For the study, Frank R. Lin, M.D., Ph.D. and Dane J. Genther, M.D. of Johns Hopkins University School of Medicine, Baltimore, and colleagues, analyzed data from 1,140 men and women aged 70 and older with hearing loss who participated in the 2005-2006 and 2009-2010 National Health and Nutrition Examination Survey (NHANES), an ongoing national study designed to assess the health and functional status of non-institutionalized individuals in the U.S. They compared the data on the 1,140 men and women with hearing loss to similar data gathered as part of the NHANES study from 529 older men and women with normal hearing.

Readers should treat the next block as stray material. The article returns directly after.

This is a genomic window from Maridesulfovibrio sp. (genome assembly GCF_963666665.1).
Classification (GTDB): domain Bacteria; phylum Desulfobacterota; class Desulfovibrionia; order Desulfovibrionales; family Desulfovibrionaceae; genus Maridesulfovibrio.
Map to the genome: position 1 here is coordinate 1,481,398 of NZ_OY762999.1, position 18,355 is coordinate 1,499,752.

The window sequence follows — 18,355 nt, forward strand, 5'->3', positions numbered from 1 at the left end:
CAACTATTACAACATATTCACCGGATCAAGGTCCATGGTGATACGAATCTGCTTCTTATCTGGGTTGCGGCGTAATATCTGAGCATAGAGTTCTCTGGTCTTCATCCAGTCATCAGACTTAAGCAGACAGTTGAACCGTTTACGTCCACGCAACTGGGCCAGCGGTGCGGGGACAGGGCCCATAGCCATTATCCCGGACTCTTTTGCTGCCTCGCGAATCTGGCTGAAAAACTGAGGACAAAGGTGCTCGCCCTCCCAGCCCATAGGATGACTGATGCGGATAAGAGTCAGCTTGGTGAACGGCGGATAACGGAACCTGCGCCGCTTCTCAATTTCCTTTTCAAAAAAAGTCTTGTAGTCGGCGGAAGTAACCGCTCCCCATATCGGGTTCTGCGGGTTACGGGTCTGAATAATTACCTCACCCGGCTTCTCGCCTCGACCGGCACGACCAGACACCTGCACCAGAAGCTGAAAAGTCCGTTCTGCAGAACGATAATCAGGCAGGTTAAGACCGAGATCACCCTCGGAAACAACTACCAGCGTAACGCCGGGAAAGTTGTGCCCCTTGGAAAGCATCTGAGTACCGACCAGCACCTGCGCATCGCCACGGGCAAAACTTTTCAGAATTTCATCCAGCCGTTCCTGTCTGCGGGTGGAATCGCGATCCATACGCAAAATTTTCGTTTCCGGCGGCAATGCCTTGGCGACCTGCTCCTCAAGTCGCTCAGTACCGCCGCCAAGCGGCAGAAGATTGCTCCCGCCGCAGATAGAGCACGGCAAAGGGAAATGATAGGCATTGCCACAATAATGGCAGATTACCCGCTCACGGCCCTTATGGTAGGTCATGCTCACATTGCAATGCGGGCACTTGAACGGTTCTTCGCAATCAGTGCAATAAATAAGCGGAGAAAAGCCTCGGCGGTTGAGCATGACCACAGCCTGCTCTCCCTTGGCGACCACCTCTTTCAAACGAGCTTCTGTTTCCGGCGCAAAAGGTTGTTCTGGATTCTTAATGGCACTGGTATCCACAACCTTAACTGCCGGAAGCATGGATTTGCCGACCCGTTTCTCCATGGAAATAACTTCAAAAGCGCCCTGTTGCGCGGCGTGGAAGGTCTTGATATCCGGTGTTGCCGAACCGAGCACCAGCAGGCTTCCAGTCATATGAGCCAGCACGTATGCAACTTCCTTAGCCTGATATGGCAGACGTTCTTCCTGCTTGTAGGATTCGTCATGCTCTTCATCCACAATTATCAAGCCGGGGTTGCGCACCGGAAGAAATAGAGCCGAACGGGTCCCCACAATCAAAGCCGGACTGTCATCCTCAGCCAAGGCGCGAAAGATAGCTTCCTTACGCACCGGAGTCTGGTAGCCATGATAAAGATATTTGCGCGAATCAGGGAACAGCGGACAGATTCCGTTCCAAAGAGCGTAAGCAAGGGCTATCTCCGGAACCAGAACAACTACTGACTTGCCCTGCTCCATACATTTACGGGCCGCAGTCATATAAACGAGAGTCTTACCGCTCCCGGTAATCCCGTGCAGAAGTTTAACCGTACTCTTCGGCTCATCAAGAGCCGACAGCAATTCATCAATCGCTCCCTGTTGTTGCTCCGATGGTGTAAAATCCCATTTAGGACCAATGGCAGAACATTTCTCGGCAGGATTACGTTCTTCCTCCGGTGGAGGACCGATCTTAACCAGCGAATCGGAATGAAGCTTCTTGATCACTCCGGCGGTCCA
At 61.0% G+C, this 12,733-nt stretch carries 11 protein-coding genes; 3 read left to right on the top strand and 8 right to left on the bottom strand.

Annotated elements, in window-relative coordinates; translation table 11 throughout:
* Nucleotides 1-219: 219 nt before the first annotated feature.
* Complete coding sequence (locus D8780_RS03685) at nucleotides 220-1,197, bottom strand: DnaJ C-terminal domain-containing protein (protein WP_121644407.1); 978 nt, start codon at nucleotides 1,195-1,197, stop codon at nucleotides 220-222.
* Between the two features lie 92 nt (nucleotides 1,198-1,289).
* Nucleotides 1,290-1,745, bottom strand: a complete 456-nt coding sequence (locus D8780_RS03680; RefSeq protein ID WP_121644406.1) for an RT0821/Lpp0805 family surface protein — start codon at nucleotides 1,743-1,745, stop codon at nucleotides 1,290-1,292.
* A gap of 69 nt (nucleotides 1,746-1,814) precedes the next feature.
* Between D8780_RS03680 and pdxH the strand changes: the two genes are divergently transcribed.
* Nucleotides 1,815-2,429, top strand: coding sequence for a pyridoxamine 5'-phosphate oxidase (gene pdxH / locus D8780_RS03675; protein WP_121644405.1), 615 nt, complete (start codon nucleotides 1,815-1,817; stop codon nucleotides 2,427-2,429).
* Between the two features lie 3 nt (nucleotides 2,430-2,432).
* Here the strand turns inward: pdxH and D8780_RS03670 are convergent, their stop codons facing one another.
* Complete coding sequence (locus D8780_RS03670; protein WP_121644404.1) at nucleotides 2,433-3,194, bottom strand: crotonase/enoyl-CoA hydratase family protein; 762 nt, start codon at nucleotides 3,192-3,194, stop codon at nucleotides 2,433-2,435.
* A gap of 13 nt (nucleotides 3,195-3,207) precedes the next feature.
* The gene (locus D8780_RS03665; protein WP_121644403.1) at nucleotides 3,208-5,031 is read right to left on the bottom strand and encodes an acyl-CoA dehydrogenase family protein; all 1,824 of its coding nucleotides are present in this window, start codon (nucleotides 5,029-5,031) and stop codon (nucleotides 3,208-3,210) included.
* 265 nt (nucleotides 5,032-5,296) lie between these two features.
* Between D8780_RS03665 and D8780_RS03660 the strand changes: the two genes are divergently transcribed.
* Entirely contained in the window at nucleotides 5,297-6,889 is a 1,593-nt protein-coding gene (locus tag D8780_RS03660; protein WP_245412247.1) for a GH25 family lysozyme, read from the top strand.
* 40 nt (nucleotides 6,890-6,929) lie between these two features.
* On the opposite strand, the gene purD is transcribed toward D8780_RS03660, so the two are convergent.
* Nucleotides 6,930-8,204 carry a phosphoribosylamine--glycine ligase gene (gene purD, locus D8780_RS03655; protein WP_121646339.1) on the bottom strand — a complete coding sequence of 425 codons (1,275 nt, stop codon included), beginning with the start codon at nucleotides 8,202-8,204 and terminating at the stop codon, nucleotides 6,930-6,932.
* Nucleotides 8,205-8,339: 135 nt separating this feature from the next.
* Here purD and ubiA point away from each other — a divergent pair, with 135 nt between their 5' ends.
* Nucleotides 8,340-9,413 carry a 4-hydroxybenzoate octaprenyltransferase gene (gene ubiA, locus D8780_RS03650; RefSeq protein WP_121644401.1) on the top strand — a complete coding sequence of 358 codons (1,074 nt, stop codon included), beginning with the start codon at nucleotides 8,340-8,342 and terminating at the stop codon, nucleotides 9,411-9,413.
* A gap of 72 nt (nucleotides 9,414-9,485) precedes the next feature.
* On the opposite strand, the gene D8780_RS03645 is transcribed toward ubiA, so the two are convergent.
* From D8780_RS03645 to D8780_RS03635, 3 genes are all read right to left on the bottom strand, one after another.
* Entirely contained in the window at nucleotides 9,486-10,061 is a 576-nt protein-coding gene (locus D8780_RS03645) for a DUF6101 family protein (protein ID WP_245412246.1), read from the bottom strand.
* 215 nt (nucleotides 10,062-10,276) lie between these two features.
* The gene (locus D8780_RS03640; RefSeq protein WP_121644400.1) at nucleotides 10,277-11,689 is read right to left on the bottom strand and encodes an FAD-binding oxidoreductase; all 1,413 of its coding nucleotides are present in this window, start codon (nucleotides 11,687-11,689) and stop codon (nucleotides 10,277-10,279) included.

All study participants had volunteered to have their hearing tested over a four-year period, as part of the larger, ongoing NHANES study.
The purpose of the analysis was to investigate the extent of association between hearing loss and hospitalization and other physical and mental disease in a nationally representative study of adults 70 years of age or older.
In the study, hearing was defined using World Health Organization criteria, and measured using air-conduction pure-tone audiometry, according to established NHANES protocols. “For the test, study volunteers individually listened to a range of soft and loud sounds, from 0 decibels to 100 decibels, in a soundproof room,” the Johns Hopkins release explains. “Hearing specialists define such a [hearing] deficit as recognizing only those sounds louder than 25 decibels.”
The researchers gathered data on hospitalizations during the previous 12 months and on diseases experienced during the previous 30 days through computer-assisted or interviewer-administered questionnaires.